One of my clients bought a new minivan two years ago. One month after she bought the van it began having engine problems so she took it to the dealer's repair shop. They diagnosed the problem and "fixed it" within an hour. Two weeks later the van started having the same problems. Again she took it to the repair shop and again they "fixed it" and sent her home. Within another month she had experienced the same problems two more times. The fourth time she took the car to the dealer, handed them the keys and told them she wanted her money back. She had purchased what is known as a "lemon" vehicle.
What is a Lemon?
In most states, a new vehicle (no more than a year old and still under warranty) is considered a "lemon" if it has a serious defect the dealer can't fix in four tries, or has one or many defects that prevent you from using it for 30 days or more (the 30 days need not be consecutive). Lemon laws generally do not apply to used vehicles. A defect covered by the Lemon Law must seriously affect the "use, value or safety" of your vehicle and must be covered by the warranty. An irritating rattle may not be "serious" enough to make your car a lemon. Stalling probably is.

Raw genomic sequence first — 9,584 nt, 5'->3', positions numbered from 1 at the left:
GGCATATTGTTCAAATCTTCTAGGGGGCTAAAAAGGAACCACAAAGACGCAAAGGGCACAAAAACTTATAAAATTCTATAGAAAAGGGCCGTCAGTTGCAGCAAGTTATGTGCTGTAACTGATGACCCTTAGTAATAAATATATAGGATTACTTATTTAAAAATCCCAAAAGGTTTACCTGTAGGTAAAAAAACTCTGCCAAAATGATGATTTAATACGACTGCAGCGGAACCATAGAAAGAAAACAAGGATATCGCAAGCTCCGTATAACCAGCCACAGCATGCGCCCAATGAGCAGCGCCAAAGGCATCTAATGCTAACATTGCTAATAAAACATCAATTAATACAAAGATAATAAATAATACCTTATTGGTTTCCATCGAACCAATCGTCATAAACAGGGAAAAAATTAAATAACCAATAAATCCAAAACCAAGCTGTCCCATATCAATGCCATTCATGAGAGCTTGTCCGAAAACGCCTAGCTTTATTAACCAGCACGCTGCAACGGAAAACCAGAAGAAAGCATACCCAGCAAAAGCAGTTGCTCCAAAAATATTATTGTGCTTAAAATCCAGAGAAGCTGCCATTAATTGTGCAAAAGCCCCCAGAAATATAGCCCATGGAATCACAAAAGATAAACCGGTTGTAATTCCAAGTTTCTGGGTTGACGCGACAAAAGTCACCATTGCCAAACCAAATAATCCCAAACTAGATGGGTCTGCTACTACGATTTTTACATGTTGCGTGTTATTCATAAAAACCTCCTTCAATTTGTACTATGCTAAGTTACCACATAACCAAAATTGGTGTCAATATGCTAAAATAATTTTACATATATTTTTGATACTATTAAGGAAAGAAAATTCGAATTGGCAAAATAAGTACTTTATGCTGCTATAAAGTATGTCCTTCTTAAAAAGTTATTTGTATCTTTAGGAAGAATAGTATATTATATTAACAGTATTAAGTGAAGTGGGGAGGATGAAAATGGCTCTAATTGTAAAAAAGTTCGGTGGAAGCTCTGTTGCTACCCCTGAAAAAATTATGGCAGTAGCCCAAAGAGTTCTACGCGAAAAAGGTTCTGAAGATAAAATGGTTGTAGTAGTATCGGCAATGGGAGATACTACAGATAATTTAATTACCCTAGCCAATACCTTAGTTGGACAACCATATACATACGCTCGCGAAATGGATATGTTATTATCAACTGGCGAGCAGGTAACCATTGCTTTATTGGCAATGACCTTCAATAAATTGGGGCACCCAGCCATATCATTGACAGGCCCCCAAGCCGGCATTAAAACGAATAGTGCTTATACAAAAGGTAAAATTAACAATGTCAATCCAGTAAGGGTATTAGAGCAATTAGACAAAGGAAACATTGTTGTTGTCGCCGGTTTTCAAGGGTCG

You will not know the first time you take your vehicle into the shop whether you have a lemon or not. Document everything. If you have any problems with your vehicle during the first year after purchase be sure to get a repair order for every repair visit. This is so even if the shop doesn't diagnose the problem or attempt a repair. A repair order should show the problem you report, and the dates your car is in the shop. Keep purchase contracts, warranties, and repair orders to prove you have a lemon. Don't keep repair orders in your car where they may get lost or removed.
Consult your state Department of Consumer Protection for forms you may need to complete to be refunded for your purchase. Many states require the use of specific language before a vehicle can be deemed a lemon.
If you return your vehicle to the manufacturer damaged, a manufacturer may want to negotiate a damage deduction. In most states, you are not responsible for paying for normal wear and tear, such as minor dents, scratches, pitted glass, soiled carpets, minor stains or tears. You may consider having the damage appraised by a third party, or have it repaired rather than paying a deduction.
In many states, a court may be required to decide whether your vehicle is a lemon and what you are entitled to receive. If you sue the manufacturer and win, you may be entitled to double the vehicle purchase price, as well as other costs and attorney fees.